Humans walk with approximately 5° hip extension at toe-off while prone extension is approximately 10° to 20° [77, 78]. Active hip flexion is 120°, whereas walking flexion is approximately 35° and running 50° [66]. Thus, the human weightbearing range of hip motion shifts close to its extension limit during bipedal gait development. Quadrupeds bear weight closer to midrange hip flexion [3], and femoral neck anteversion then acts to align the capital growth plate more perpendicular to the vertical gait forces [96]. The human extended hip position diminishes this mechanical advantage anteversion can have on shear forces on the capital physis. Furthermore, the human capital physis, nearly horizontal in neonates, tilts to approximately 30° more vertical in adolescence. Both mechanisms render the capital physis more vulnerable to shear forces.

The large apes walk bipedally but do not run bipedally [20]. Moreover, human growth and development is 5 to 6 years longer compared with chimpanzees, which reach adulthood at 11 to 12 years [84, 95]. Human lower limbs have much longer moment arms than the large apes [82]. Corrected for body weight, peak hip forces in humans are much higher than quadrupeds, increasing further with running or sports [9, 10]. These factors can summate to a load history of enduring high loads on the growing hip.

Thus, species-specific mechanical factors in human hip ontogeny can be interpreted to explain neonatal/infant hip dysplasia, to increase shear forces on the capital physis that may induce SCFE, and to create a load history that may induce morphologic changes in the growing hip.

Genetic Factors, Human Hip Morphogenesis, and Osteoarthritis Development

Genetic factors orchestrate hip morphogenesis. Nonetheless, specific underlying genes have thus far not been identified for the three common DHDs [53]. Genetic architecture for hip morphogenesis is most likely complex and polygenic with modest effect size for individual genes [53], similar perhaps to genetic factors for height [46]. Further indications of the polygenic nature of hip morphogenesis are associations of DDH to other skeletal abnormalities, eg, facial, whether part of an established syndrome [47] or not [32].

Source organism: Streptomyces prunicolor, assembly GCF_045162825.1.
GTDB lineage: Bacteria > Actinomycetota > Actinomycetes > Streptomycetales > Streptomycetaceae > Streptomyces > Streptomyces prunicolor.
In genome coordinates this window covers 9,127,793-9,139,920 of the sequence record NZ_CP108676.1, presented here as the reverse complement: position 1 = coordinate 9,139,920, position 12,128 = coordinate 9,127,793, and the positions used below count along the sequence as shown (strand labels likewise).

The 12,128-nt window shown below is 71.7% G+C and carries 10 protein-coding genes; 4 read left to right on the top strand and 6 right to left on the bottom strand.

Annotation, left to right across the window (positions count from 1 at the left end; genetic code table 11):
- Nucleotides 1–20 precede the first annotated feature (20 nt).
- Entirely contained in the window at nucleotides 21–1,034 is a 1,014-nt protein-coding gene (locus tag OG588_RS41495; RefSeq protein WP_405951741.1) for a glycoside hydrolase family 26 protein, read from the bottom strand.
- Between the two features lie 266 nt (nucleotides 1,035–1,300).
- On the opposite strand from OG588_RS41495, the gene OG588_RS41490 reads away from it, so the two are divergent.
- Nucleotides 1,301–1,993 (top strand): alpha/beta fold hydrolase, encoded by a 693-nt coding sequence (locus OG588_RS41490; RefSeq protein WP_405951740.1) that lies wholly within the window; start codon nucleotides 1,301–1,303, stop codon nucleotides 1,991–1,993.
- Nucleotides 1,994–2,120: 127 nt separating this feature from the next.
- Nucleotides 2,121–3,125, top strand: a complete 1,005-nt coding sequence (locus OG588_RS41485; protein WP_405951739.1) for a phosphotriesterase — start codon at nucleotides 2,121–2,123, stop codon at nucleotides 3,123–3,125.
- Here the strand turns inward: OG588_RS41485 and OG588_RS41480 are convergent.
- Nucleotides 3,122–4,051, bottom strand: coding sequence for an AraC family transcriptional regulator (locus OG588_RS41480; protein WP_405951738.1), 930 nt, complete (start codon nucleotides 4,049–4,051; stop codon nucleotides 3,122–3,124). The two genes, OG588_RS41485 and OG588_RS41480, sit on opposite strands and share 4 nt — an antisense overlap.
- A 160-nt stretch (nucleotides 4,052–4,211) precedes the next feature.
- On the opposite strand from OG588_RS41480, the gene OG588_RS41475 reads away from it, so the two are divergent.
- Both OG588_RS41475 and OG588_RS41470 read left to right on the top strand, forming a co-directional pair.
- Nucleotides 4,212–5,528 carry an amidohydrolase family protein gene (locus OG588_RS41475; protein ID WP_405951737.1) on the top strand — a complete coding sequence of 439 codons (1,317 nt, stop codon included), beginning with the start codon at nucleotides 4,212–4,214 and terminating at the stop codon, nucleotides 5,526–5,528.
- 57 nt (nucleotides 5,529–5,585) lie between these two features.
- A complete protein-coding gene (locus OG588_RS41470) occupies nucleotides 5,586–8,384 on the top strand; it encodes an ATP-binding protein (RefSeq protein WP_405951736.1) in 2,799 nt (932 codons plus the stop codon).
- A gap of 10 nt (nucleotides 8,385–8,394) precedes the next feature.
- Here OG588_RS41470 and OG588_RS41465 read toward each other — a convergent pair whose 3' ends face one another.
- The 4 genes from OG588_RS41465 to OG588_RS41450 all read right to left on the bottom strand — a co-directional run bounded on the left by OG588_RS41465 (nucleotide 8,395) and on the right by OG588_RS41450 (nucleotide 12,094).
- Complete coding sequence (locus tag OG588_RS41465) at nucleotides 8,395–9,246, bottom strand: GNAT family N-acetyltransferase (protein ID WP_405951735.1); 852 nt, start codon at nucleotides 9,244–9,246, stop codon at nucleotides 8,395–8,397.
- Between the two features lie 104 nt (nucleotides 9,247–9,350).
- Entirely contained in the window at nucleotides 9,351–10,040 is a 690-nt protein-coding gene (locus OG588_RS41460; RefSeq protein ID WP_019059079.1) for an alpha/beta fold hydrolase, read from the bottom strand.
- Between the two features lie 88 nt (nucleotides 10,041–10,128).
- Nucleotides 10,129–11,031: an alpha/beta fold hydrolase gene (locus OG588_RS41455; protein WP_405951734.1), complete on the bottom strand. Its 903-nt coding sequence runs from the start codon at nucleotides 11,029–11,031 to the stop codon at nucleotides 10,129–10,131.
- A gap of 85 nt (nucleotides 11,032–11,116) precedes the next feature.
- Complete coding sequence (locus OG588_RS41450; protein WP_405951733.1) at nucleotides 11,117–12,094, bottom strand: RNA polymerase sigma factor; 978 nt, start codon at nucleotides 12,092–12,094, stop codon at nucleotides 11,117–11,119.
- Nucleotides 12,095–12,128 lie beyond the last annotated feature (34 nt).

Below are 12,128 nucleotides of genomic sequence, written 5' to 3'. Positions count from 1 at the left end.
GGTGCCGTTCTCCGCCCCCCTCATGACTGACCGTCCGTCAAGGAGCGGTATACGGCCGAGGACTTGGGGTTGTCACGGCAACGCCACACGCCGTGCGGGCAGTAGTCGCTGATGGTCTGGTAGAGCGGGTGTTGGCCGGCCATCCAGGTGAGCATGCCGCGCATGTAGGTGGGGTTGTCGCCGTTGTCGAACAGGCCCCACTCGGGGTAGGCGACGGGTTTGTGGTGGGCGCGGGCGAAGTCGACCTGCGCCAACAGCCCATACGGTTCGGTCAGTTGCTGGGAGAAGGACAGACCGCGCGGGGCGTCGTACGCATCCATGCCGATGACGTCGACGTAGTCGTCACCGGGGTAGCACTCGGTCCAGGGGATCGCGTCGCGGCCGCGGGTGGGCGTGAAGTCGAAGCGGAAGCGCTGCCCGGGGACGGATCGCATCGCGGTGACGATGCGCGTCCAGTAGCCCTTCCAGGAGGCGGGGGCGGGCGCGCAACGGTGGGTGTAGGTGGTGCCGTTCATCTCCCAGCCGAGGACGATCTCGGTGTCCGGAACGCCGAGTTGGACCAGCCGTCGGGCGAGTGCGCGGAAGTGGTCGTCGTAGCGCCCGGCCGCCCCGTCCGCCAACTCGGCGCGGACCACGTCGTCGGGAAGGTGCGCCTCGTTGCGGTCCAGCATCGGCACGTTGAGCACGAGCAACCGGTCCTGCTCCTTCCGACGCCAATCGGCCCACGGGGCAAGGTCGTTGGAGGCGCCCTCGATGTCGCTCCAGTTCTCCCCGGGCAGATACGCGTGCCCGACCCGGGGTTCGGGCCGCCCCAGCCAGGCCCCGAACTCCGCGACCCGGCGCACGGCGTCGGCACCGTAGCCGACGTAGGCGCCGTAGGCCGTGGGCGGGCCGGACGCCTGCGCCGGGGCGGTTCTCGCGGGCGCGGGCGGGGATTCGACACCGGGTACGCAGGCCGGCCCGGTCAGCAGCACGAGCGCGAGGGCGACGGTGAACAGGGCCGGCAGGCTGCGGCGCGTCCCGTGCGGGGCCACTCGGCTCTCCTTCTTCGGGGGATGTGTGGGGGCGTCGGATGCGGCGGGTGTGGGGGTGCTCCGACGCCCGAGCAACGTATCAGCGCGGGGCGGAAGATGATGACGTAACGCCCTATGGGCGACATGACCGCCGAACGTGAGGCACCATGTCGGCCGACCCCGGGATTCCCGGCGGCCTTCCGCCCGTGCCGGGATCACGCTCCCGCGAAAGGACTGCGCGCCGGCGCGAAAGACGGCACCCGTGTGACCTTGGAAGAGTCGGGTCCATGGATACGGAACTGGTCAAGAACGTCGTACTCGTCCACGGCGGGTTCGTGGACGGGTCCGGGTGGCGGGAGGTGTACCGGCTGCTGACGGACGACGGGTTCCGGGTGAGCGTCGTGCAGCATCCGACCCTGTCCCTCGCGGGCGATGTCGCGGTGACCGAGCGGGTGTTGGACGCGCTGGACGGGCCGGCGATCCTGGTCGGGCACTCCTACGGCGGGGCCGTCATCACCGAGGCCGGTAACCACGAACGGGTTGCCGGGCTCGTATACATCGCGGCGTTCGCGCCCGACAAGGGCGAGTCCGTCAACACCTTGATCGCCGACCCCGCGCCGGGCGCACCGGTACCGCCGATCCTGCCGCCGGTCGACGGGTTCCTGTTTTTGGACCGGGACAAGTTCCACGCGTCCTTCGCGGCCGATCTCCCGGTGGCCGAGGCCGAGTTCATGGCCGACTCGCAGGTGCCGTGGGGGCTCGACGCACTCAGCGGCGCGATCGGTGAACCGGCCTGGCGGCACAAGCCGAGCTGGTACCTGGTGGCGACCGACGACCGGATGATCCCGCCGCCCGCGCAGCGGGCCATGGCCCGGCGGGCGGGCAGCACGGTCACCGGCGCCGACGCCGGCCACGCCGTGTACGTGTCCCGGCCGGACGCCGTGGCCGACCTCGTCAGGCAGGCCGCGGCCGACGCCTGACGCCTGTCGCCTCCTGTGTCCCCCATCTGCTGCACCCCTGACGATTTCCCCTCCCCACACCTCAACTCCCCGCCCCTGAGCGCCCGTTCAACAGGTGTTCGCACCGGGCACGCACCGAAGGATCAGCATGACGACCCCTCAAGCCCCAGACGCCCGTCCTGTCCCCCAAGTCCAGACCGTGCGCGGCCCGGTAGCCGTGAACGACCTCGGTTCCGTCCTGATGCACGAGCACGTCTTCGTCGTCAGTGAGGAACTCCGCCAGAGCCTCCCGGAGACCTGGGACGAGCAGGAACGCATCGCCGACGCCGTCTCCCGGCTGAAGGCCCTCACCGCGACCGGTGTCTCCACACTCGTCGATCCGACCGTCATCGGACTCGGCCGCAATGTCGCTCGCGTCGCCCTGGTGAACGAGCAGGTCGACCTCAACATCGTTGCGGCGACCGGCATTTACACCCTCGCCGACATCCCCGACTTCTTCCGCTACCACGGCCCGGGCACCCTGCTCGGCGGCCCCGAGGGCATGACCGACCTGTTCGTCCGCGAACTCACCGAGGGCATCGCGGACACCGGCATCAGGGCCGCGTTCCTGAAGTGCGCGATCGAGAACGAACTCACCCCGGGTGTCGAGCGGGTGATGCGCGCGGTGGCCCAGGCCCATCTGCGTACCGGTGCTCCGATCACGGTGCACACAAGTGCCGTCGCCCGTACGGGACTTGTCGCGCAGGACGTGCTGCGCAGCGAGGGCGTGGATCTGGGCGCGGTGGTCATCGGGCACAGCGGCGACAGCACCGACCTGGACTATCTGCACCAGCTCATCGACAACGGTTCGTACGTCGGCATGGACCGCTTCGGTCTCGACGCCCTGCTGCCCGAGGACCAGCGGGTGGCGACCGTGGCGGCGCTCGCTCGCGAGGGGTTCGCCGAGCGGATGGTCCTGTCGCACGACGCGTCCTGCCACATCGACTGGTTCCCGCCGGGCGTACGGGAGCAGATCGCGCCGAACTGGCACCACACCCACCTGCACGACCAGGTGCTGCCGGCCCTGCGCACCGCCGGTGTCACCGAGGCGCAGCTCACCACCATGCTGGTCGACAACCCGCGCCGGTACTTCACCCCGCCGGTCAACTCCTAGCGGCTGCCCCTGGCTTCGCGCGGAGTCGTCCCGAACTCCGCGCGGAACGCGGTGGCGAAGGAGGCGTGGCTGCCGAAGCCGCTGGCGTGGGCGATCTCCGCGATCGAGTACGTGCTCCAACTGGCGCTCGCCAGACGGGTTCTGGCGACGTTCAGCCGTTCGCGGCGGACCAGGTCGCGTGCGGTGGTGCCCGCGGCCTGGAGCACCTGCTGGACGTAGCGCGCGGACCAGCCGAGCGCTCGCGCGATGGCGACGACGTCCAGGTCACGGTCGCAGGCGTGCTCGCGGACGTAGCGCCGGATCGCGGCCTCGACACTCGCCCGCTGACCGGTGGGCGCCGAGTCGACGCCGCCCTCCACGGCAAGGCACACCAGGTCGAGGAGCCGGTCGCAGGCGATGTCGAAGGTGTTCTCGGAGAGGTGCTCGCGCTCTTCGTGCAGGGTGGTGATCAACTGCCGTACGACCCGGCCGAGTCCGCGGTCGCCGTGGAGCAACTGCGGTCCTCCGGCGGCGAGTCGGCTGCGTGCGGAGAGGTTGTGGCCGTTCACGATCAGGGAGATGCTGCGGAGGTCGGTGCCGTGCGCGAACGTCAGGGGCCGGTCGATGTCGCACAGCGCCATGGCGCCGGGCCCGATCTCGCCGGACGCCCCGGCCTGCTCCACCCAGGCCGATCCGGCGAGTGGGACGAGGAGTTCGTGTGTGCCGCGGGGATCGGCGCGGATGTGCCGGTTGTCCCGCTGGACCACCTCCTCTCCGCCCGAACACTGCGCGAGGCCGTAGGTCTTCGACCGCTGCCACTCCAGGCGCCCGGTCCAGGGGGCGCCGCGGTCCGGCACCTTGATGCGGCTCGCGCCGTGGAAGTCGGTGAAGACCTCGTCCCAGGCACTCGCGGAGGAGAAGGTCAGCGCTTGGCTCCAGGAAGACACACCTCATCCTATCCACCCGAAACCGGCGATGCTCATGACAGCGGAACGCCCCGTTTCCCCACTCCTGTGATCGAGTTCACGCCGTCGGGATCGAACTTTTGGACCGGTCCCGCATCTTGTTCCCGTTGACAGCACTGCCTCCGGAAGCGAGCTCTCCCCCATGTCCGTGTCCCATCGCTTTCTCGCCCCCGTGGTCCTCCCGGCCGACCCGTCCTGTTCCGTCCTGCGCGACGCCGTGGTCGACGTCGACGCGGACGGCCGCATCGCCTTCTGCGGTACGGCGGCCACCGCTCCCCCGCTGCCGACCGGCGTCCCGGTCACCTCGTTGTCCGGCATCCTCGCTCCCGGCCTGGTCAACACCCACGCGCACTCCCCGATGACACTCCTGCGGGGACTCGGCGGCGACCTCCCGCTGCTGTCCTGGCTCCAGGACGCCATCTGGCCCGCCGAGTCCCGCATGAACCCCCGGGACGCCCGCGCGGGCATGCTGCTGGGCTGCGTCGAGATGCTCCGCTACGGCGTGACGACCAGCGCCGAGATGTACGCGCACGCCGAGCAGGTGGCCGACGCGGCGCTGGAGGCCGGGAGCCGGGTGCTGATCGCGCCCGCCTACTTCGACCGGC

Morphology variants such as DDH and FAI are known morphological risk factors for onset of hip OA [45, 94]. Therefore, many researchers used a genetic approach to elucidate underlying OA mechanisms, but only recently have such studies begun to incorporate hip morphology analysis. Genetic methods include genomewide association studies (GWASs), testing many common genetic variants in different individuals for their association with OA [101]) and candidate gene studies that test specific genes, ie, those involved in skeletogenesis (Table 1).
Table 1

Human genetic studies for association with hip and knee osteoarthritis

Gene

Study design, population

Protein

Function

Mechanism

Study outcome

Comment

ASPN [81, 86]

Asians

Asporin

Extracellular matrix macromolecule from proteoglycan protein family

Asporin may inhibit TGFß

ASPN is associated with DDH in Chinese

Effects shown in Asian populations

DIO2 [56, 103]

Genomewide linkage Europeans Hip OA

Deiodinase 2 (D2)

DIO2 encodes enzyme D2

D2 regulates availability of active thyroid hormone T3, important for long bone formation

DIO2 relates to both morphotype and cartilotype of the hip

First to relate gene to form to OA; SSM not related to cam/pincer?

GDF5 [57, 100]

Candidate gene

Asian

European

GDF5 (from TGFß superfamily and related to BMP)

GDF5 is regulator of cell growth and differentiation in both embryonic and adult tissues

GDF5 is involved in bone and joint formation and also expressed in soft tissue joint structures

Decreased GDF5 expression may lead to increased OA susceptibility [57, 76]

GDF5 is associated with 17% risk increase of knee OA (OR, 1.17; 95% CI, 1.12–1.23)

GDF5 insufficient mice develop OA [16]

FRZB [5]

White women ≥ 65 years

sFRP3

Encodes sFRP3, and inhibits WNT signaling in both embryos and adults

WNT signaling in chondrocytes and osteoblasts is important in cartilage and bone homeostasis and during skeletal patterning in embryogenesis

FRZB influences both morphotype and cartilotype of the hip

FRZB knockout mice develop OA [52]

Shape Mode 2 relates to lack of head-neck offset? [5]

SMAD3 [102]

European

SMAD3 protein,

member of TGFß superfamily

Smad3 is a key intracellular messenger in TGF signaling pathway

TGFß/Smad3 signaling has been shown to be essential for maintaining articular cartilage

Genetic variation in the SMAD3 gene has a role in the risk of large-joint OA

OA hip OR, 1.22

OA knee OR, 1.12

 

OA = osteoarthritis; TGF = tumor growth factor; BMP = bone morphogenic protein; DDH = developmental dysplasia of the hip; OR = odds ratio.

Indeed, the majority of best-confirmed OA susceptibility genes appear involved in skeletal morphogenesis and/or cartilage and bone homeostasis (Table 1) [5, 16, 52, 56, 57, 76, 81, 86, 100, 102, 103]. This raises the question whether genetic variants cause subtle skeletal malformations that increase mechanical stress on articular cartilage surfaces, initiating OA [12].